Boston Celtics star Gordon Hayward and his wife, Robyn, are about to welcome their fourth child. But Hayward won’t be at the birth — instead he’ll be staying in Orlando, where members of the NBA are living in a “bubble” protected from COVID and finished a delayed playoff series.
The idea of living in a bubble, with frequent testing and bracelets that alarm if you’re closer than six feet to someone else, seems far-fetched. Most people don’t have access to that type of security when it comes to coronavirus prevention. But despite the unique circumstances, the Haywards’ choice highlights the difficult decisions that many families are having to make during the pandemic.
Initially, Hayward said that he would leave the bubble to be with his wife for the birth. But that would require quarantining and having at least two negative COVID tests before he could play again. Hayward was recently out with an ankle injury and got to spend time with his wife, and during that they decided that he would stay in the bubble when the baby came.
“Robyn could be having a baby at any point in time. It’s probably something I’ll be here. By the time I get back, I might miss the birth if she goes in and she rushes to the hospital,” he said. “We discussed it and we prayed about it. I think it’s probably best if I stay here and help our team.”
Robyn herself shared an Instagram story confirming that her husband won’t be there for the birth, and asking everyone to stop asking whether she’s had the baby (why do people insist on doing that?).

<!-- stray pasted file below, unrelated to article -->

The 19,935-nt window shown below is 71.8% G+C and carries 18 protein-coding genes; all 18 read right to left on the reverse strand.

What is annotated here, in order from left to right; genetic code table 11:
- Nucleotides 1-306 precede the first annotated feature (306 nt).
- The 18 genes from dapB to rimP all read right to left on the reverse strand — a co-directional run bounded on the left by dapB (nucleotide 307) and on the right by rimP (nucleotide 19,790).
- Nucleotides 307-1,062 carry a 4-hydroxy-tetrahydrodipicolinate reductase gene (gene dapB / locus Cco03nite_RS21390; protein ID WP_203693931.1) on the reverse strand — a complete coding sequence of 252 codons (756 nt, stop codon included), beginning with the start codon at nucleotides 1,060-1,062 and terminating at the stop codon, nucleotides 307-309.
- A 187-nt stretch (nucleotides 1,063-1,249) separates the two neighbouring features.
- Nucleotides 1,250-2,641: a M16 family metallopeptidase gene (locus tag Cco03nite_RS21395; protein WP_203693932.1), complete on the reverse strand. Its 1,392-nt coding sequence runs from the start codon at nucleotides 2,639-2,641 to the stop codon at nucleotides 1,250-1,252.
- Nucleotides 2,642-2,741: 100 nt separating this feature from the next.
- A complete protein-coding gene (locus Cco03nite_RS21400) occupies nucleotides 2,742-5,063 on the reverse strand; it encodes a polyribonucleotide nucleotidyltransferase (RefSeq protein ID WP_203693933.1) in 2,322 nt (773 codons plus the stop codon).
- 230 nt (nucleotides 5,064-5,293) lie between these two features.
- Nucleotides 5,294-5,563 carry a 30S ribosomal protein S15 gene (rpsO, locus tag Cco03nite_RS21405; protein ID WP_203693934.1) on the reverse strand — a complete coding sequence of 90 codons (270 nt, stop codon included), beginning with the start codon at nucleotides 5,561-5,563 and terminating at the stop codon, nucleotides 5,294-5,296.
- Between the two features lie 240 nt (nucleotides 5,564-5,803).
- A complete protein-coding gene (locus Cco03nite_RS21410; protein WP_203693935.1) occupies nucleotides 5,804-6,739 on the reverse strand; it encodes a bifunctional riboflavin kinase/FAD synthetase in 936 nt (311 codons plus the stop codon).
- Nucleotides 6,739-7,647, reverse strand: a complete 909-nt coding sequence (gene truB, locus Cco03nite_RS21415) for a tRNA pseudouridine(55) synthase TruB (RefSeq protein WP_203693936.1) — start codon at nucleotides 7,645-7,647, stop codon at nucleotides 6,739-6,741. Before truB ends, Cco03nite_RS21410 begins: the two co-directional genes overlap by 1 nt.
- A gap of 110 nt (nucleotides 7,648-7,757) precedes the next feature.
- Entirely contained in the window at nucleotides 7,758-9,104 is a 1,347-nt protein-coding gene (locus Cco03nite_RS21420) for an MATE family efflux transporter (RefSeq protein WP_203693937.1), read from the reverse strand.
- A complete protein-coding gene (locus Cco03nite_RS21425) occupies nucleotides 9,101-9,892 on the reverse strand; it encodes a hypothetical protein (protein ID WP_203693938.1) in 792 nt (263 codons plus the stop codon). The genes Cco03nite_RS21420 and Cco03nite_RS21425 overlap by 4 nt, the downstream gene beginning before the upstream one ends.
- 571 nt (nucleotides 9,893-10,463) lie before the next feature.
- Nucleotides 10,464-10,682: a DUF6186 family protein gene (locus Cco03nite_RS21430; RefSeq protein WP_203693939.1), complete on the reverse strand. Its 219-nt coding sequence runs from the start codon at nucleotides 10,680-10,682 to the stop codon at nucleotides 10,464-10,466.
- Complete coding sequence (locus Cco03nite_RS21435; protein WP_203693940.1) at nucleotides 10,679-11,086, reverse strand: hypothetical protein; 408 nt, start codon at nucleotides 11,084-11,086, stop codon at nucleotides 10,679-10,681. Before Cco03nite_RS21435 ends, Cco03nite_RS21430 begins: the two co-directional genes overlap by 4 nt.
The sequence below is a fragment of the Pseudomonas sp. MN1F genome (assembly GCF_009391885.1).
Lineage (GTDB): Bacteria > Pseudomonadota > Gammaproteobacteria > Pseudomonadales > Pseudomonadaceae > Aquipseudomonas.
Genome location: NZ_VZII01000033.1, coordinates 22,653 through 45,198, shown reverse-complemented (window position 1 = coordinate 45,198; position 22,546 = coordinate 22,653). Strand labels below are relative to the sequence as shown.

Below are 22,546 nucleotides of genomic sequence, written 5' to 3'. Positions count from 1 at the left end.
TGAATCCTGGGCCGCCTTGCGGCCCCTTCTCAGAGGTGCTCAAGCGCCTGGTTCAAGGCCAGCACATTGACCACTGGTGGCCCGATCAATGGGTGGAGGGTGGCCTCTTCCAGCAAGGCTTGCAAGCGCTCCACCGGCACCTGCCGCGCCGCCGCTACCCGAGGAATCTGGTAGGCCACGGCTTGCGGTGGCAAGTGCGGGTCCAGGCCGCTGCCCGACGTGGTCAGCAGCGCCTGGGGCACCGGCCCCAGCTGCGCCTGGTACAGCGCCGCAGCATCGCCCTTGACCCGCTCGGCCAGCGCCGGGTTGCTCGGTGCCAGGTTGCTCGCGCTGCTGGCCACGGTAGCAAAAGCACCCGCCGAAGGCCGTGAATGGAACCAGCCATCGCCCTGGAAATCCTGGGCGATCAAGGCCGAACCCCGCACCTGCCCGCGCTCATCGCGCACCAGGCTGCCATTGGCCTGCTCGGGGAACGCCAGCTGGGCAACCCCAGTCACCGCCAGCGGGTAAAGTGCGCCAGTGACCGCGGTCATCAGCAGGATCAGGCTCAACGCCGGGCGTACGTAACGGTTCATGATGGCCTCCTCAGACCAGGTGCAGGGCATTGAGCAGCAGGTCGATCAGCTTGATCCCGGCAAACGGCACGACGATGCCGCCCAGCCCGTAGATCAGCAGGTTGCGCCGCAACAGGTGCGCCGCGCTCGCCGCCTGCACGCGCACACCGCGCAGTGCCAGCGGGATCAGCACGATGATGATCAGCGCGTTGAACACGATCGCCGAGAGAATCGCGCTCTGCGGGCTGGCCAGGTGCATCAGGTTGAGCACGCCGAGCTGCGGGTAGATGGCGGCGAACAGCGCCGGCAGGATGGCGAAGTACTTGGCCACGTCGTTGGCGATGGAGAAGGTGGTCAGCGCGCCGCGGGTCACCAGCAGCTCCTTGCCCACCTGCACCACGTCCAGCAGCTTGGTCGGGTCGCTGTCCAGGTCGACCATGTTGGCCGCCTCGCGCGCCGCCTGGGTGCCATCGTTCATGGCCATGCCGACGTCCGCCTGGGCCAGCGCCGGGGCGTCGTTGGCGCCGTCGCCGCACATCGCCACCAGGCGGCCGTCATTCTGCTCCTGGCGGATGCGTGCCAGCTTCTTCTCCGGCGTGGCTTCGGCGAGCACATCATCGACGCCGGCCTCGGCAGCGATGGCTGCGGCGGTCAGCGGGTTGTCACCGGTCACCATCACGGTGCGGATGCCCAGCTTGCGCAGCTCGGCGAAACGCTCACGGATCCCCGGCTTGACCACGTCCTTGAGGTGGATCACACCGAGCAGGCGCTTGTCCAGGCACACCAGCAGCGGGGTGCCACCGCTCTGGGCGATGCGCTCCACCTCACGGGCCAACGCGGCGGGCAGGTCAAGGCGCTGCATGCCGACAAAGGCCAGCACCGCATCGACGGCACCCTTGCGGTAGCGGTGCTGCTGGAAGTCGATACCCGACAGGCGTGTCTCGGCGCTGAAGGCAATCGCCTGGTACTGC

“Gordon isn’t going to leave the bubble to be there for the birth so stop asking that too,” she wrote. “Thank you.”
In July, Hayward had said that he’d be at the birth, even if the Celtics were still in the playoffs.
“It’s a pretty easy decision for me on that,” Hayward said then. “I’ve been at the birth of every one of my children and I think there are more important things in life. So we’ll cross that bridge when we get there.”
The Haywards aren’t the only family making difficult decisions in the bubble. Utah Jazz point guard Mike Conley Jr. missed the birth of his son Elijah last month. He and his wife, Mary, had planned for him to be at the birth by hopping a plan as soon as labor started.
“Labor takes a while anyways so I would think, hopefully, we’d have, like, eight to 10 hours … we feel good about the way we’re going to do it,” she said before the birth, according to PEOPLE.
Unfortunately, Mary’s labor was very quick, so Mike wasn’t able to get there in time. He was present on Facetime through, for a truly 2020 birth experience.
“Thank goodness for FaceTime, which sounds so weird to say,” Mary said. “Michael was able to be there virtually and I was able to see him and hear his voice, which was really encouraging.”
Despite missing the birth, Mike left the bubble to come meet his new son in the hospital, and help Mary with the transition to three children.
She said it was easier to let her husband go after the birth than when he first left for the bubble before it.
“I had also mentally prepared myself for him going back to the bubble after the baby was born, which helped. My heart still aches,” she said.
Mary acknowledged that many women and families are coping with pregnancy, birth and postpartum in circumstances that are less than ideal.
“When COVID first started, I felt really bad for all the women who were due to have babies during that time and you know whether their spouse couldn’t be there, or they were only allowed one person [in the hospital]. I was so grateful, selfishly, that I wasn’t having my baby in the early spring.”